Agreed, a wide belt is tough to use as an abrasive planer for wood even (compared to a planer) unless you're running a steel drum and no platten. I can't imagine trying to do meaningful metal removal with one. Great for knocking off plasma scale and rust. Meaningful steel removal eats through belts.

How many are you talking per day/week/month? There are solutions at 10pc/day and solutions at 10000pc/day, but they're not going to be the same solutions.

When you say you're hand grinding the surfaces now, do you mean "hand load onto an automatic surface grinder in batches" or do you mean "crankity crankity crank"?

We have a produce we make that starts life as a four sides ground blank, more or less the same idea. I gang then up on a medium-big automatic surface grinder (16x32) that fits 60 at a time, and let that nibble away at them while we do other things. It's not too bad for a hundred or two a day.

I've looked casually into the ground blank suppliers, but it's never, ever close to the cost of raw material, unless you get your material at McMaster.
 

Nerdlinger

Stainless
Joined
Aug 10, 2013
Location
Chicago, IL
Yeah I’ll have to look into Blanchard…we’re talking 300 parts per day or so. I see what you’re saying about the deflection to be expected from a less-than-infinitely-rigid drum on the Timesaver. I never thought of using a surface grinder as a production machine like that because we really only use them in the tool room but, like you guys have said, we could lay out a whole bunch of parts and come back in 30 min or whatever and flip em over. Hmmmm…

Comatose - I mean 6” wide X 168” long grinding belt machines and literally holding the parts in your hands to grind the outer four sides.

Thanks!
 

MaxPrairie

Hot Rolled
Joined
Jul 9, 2015
4140 prehard is 28-34 HRc, it can be purchased as plate or flats in DCF. If you start with oversize stock, there are plenty of solutions to hold onto less than 100 thou so you could run around them and face off the backside. If you had a 4th or horizontal you could really be cranking these out and be a lot less labor intensive.
 

Nerdlinger

Stainless
Joined
Aug 10, 2013
Location
Chicago, IL
4140 prehard is 28-34 HRc, it can be purchased as plate or flats in DCF. If you start with oversize stock, there are plenty of solutions to hold onto less than 100 thou so you could run around them and face off the backside. If you had a 4th or horizontal you could really be cranking these out and be a lot less labor intensive.

Yeah that’s, true…I could talon grip those suckers. Thanks!
 

Garwood

Diamond
Joined
Oct 10, 2009
Location
Oregon
4140 prehard is 28-34 HRc, it can be purchased as plate or flats in DCF. If you start with oversize stock, there are plenty of solutions to hold onto less than 100 thou so you could run around them and face off the backside. If you had a 4th or horizontal you could really be cranking these out and be a lot less labor intensive.

9 out of 10 times material is way cheaper than labor.
 

MaxPrairie

Hot Rolled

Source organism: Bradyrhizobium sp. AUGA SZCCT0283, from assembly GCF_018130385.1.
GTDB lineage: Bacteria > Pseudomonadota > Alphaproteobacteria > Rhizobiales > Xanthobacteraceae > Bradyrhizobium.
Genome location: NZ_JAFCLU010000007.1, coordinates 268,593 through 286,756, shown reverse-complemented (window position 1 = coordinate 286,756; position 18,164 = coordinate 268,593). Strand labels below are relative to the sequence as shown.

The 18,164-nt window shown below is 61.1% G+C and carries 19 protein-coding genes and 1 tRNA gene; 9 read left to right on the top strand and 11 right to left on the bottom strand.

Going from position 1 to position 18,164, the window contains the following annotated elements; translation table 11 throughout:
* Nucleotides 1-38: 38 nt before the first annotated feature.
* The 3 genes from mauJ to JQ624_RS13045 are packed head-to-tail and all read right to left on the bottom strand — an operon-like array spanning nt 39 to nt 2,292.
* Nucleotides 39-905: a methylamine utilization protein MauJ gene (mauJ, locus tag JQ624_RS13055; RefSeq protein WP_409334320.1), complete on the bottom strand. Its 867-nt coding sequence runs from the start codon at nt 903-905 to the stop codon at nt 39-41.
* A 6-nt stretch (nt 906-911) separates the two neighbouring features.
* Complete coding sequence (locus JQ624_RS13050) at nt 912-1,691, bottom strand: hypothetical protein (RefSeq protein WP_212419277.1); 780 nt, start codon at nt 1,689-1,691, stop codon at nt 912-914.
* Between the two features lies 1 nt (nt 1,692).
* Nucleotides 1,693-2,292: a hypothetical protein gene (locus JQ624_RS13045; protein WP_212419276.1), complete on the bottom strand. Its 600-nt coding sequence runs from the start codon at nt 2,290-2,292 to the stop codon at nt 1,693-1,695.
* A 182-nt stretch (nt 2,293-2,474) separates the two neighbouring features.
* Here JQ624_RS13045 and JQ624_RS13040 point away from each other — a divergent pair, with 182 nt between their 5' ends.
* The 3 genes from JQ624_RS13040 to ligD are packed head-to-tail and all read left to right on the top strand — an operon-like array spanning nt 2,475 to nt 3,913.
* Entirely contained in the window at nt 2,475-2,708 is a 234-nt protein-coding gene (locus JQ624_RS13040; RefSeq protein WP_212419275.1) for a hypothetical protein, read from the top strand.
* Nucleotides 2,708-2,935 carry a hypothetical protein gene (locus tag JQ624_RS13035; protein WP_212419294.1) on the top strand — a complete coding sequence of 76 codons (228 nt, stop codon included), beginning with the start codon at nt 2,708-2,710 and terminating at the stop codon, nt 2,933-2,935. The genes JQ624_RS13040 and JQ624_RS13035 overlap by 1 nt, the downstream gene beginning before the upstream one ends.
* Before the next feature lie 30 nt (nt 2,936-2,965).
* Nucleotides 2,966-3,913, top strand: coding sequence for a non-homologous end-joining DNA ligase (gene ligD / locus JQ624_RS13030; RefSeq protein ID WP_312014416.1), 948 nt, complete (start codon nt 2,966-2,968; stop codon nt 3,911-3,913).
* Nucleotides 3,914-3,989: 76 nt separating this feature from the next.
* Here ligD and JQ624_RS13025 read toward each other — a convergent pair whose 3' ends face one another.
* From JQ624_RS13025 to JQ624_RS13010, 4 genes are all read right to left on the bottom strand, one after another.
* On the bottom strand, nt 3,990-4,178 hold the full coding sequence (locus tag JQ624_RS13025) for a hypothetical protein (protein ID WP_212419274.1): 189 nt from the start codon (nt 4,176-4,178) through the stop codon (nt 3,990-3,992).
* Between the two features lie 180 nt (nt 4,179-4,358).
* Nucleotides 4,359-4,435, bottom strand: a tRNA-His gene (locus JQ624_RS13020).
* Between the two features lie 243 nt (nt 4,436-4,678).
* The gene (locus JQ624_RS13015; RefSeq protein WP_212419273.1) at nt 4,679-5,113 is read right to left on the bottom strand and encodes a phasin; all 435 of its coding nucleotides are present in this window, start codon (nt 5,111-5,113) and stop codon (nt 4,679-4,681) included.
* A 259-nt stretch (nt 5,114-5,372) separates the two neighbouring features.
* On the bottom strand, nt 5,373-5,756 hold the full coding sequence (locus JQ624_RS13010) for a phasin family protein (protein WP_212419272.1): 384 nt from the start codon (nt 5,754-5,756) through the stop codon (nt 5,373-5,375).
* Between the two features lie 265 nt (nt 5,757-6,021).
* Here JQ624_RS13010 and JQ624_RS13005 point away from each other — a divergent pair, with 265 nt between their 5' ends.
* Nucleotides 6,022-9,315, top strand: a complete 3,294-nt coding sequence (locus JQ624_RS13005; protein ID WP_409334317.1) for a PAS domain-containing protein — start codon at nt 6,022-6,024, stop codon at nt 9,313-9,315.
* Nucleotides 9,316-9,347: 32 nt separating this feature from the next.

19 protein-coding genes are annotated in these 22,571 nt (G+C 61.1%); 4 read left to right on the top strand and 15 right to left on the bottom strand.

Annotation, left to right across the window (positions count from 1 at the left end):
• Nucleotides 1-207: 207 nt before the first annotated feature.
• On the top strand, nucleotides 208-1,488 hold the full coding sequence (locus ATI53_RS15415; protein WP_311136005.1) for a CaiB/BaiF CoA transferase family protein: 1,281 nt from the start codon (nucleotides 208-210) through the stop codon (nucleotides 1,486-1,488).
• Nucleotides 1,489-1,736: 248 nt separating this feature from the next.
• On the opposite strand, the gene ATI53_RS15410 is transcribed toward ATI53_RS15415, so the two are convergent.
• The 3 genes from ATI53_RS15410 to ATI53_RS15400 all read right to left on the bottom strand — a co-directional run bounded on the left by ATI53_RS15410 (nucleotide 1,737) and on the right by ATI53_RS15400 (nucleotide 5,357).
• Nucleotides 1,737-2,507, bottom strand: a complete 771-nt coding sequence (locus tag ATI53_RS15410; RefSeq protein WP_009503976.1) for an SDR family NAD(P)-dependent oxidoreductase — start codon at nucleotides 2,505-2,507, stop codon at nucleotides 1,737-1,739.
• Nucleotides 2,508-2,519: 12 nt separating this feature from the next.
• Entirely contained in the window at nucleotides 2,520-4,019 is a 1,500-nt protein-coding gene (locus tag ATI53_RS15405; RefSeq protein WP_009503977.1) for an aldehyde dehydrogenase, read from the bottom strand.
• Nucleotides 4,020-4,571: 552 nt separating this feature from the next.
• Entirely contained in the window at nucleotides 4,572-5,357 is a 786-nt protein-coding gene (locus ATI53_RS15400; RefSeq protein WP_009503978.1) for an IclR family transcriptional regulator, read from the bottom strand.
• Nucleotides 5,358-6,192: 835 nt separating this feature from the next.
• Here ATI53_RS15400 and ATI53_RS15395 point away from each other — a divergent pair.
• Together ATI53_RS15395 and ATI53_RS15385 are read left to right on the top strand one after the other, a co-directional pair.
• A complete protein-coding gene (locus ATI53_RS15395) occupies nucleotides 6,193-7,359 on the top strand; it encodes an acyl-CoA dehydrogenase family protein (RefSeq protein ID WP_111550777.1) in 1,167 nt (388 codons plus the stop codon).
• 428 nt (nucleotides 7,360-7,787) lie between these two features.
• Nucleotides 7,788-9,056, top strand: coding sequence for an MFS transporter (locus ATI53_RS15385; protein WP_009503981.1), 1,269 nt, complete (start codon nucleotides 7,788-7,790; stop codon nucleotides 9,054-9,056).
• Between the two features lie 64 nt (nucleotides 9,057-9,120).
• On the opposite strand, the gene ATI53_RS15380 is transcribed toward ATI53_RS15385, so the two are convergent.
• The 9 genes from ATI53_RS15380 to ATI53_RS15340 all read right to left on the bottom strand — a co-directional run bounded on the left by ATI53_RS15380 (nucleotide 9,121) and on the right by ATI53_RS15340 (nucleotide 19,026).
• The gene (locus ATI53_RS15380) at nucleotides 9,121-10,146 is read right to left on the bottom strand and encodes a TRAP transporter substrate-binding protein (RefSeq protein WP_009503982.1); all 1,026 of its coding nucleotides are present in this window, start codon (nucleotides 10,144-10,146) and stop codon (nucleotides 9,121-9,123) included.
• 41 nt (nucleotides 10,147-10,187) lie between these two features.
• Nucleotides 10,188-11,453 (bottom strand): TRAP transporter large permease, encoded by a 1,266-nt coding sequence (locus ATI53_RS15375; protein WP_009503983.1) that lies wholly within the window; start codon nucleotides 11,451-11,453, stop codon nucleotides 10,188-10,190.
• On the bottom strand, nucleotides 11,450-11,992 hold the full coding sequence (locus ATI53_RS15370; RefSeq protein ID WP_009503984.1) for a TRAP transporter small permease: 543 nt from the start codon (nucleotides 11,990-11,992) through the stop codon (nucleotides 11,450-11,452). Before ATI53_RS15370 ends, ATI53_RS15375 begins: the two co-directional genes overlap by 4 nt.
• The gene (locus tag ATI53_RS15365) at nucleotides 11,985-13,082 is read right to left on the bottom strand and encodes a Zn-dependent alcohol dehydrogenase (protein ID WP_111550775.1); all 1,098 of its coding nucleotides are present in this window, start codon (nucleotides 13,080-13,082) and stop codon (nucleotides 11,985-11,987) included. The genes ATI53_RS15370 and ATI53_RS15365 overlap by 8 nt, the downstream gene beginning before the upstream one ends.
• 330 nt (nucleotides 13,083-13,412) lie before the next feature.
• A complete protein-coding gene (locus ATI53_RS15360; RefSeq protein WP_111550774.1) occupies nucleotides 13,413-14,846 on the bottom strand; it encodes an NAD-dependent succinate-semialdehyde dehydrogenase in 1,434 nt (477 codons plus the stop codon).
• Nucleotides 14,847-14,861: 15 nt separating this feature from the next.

Joined
Jul 9, 2015
Yeah that’s, true…I could talon grip those suckers. Thanks!

Yes you could also throw 20 thou radii on the 4 corners and a 10 thou chamfer on and skip the tumbling step. Every time I get a model file when programming the profile cut I add a radius so the endmill doesn't kick a burr back when turning the corner.
 

CarbideBob

Diamond
Joined
Jan 14, 2007
Location
Flushing/Flint, Michigan
How square is the stock and how square does it need to end up?
Flat grind in a Blanchard or SG on a chuck will make opposite sides flat to each other but not square.
We would grind side 1 on the chuck, put in a fixture to grind side 2 square, grind sides 3 and 4 on the chuck.
Bob
 

eKretz

Diamond; Mod Squad
Joined
Mar 27, 2005
Location
Northwest Indiana, USA
How square is the stock and how square does it need to end up?
Flat grind in a Blanchard or SG on a chuck will make opposite sides flat to each other but not square.
We would grind side 1 on the chuck, put in a fixture to grind side 2 square, grind sides 3 and 4 on the chuck.
Bob

Personally if it's a bulk quantity of parts with squareness tolerance that's not crazy tight, (he made mention of the fact that they had previously been hand grinding these surfaces on a belt sander) I might try grinding the first two opposite sides parallel then blocking in tight with good square blocking at the ends and sides and grinding them all in at once. Good square blocking on both ends and at the sides with the blocks lightly tapped to snug after the magnet is on should act pretty much like a grinding vise.

I would do it in similar fashion to you if I needed tight tolerances. I usually grind two sides parallel first, then square up, but either way works. This doesn't sound like that's the case though.
 

michiganbuck

Diamond
Joined
Jun 28, 2012
Location
Mt Clemens, Michigan 48035
Going from 1 x 2" down to 7/8 x 1 3/8" is a mile of stock by any method.
Agree how square, size limits, and finish size of the rectangle would be a great help.

to reduce the needed rough take might be a concern...perhaps addressed with the original stock size selection. Rapid getting down to +.020 or less
, or roughing two sides to square and size?